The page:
Tjarks: By that same token, though, hindsight says you would rather have passed on Julius Randle and Noah Vonleh in the top 10 in 2014 knowing Clint Capela (no. 25) and Nikola Jokic (no. 41) would be available later. It’s just easier to find good bigs than multidimensional wings like Knox and Bridges. Here’s another way to look at it: Would you rather have a frontcourt with Bamba at the 5 and Jonathan Isaac at the 4 in Orlando, or Isaac at the 5 and Knox at the 4? Would you rather have Carter at the 5 and Lauri Markkanen at the 4 in Chicago, or Markkanen at the 5 and Knox at the 4? Maybe you wouldn’t start Isaac or Markkanen at the 5, but you can always find a placeholder like Robinson or Williams at the position and then downshift in the fourth quarter.

O’Connor: We’ve endlessly argued about the importance of small ball on The Ringer NBA Show and probably will forever. But Isaac or Markkanen at the 5 with Knox at the 4 isn’t sustainable. You need good big men. It’s about the prospect, not the position or the projected role—except for when it’s a tiebreaker between two identically ranked players. Each prospect needs their own independent evaluation, and Bridges or Knox being a forward is inherently wrapped into that evaluation. But position alone shouldn’t guarantee that they will get an edge. Knox is good. I had him ranked seventh. But I wouldn’t have taken him ahead of Carter or Bamba and still wouldn’t now.

7. Chicago Bulls: Kevin Knox

Tjarks: Like SGA, Knox was a revelation in Vegas. John Calipari might end up taking a big L if those two outperform their draft position. The construction of that Kentucky team was a crime against basketball on so many levels. With a healthy KP at the 5, Knox and Frank Ntilikina on the wings, and a free-agent target (Kyrie? Kemba?) at point in 2019, I’m excited about the future of the Knicks for the first time in a long time. As it stands now, the guy who has fallen the most in this redraft is Marvin Bagley III, who went to Sacramento at no. 2 originally, and is now sitting on the board for Cleveland at no. 8. What did you see in summer league that worried you?

8. Cleveland Cavaliers: Marvin Bagley III

O’Connor: Everything that was scary about Bagley at Duke was scary this summer. He doesn’t use his right hand, which makes him predictable down low and hurts his at-rim finishing when his shot is challenged by length. He’s an eyesore on defense, despite the fact he plays hard, because his reaction time is so poor. He’s not long, and he’s so lean. His ballhandling hasn’t gotten considerably better, and he’s a shaky shooter. But with all the concerns, Bagley still shouldn’t fall much further because of his tantalizing upside as a versatile pick-and-roll threat who can switch on defense and crash the boards. Hard work will pay off for Bagley, but the payout might not be at a top-five level.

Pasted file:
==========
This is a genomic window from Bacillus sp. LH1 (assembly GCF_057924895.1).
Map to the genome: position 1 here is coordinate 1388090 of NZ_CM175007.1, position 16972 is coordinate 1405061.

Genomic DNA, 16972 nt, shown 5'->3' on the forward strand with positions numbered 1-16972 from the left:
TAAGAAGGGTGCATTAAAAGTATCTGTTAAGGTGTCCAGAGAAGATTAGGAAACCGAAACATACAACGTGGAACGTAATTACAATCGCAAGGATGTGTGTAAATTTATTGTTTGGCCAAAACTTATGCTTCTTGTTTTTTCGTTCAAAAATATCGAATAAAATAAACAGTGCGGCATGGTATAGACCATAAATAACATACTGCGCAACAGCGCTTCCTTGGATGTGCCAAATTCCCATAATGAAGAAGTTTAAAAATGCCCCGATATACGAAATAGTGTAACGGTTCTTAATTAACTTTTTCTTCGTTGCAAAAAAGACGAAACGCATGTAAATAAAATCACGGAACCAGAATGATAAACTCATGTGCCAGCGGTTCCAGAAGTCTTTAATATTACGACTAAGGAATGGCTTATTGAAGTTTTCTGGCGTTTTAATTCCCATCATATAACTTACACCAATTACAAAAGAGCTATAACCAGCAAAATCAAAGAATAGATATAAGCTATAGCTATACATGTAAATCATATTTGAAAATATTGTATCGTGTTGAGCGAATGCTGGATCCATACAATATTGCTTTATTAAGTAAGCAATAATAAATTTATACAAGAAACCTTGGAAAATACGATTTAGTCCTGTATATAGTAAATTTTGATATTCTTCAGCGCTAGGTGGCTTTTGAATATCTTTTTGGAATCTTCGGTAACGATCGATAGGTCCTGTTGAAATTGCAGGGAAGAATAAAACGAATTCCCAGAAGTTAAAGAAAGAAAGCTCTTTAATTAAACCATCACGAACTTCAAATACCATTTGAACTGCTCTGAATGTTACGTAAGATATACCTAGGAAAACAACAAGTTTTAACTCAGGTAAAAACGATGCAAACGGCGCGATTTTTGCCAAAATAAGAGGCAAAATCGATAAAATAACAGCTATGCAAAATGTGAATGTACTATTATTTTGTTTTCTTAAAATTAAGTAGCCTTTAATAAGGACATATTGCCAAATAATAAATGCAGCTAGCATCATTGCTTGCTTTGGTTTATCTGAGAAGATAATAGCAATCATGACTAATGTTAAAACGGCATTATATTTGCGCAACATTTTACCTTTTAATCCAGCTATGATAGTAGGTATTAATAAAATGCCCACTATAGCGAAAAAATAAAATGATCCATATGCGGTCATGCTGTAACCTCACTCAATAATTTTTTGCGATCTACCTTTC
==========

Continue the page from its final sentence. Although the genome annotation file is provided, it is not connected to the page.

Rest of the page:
Tjarks: I thought the most interesting part about Sacramento’s summer league team was the play of Harry Giles, one of Bagley’s predecessors at Duke. Giles, the no. 20 pick in last year’s draft, was once seen as the best high school big man in the country, but he was almost completely forgotten after missing most of the past three years—stretching back to high school—with various knee injuries. He looked good in Vegas, even better than Bagley. There’s a chance, if he stays healthy, that he could make Bagley’s life in Sacramento easier in many of the same ways Carter did at Duke.

O’Connor: “If he stays healthy”... that is one big, fat, bold, italicized, underlined if. Who’s next?

9. New York Knicks: Miles Bridges

Tjarks: The Michigan State Bridges had a fairly quiet summer league, but I’m still a fan. He’s a well-rounded player who impacts the game in a lot of different ways. A huge part of my evaluation process is figuring out what lineups a player could slot into, and I think Bridges can fit next to almost anyone. I’d love to see small-ball lineups in Charlotte with some combination of Kemba, Malik Monk, Bridges, Nic Batum, Marvin Williams, and MKG. Three-point shooting is the key for Bridges. He was at 37.5 percent on 5.5 attempts per game in two seasons at Michigan State, but he was only 6-for-30 from 3 (20 percent) in Vegas. I talked to a couple of people around the league who think that he’s only an average shooter, at best, at this stage of his career. If he’s not knocking down outside shots next season, he could struggle.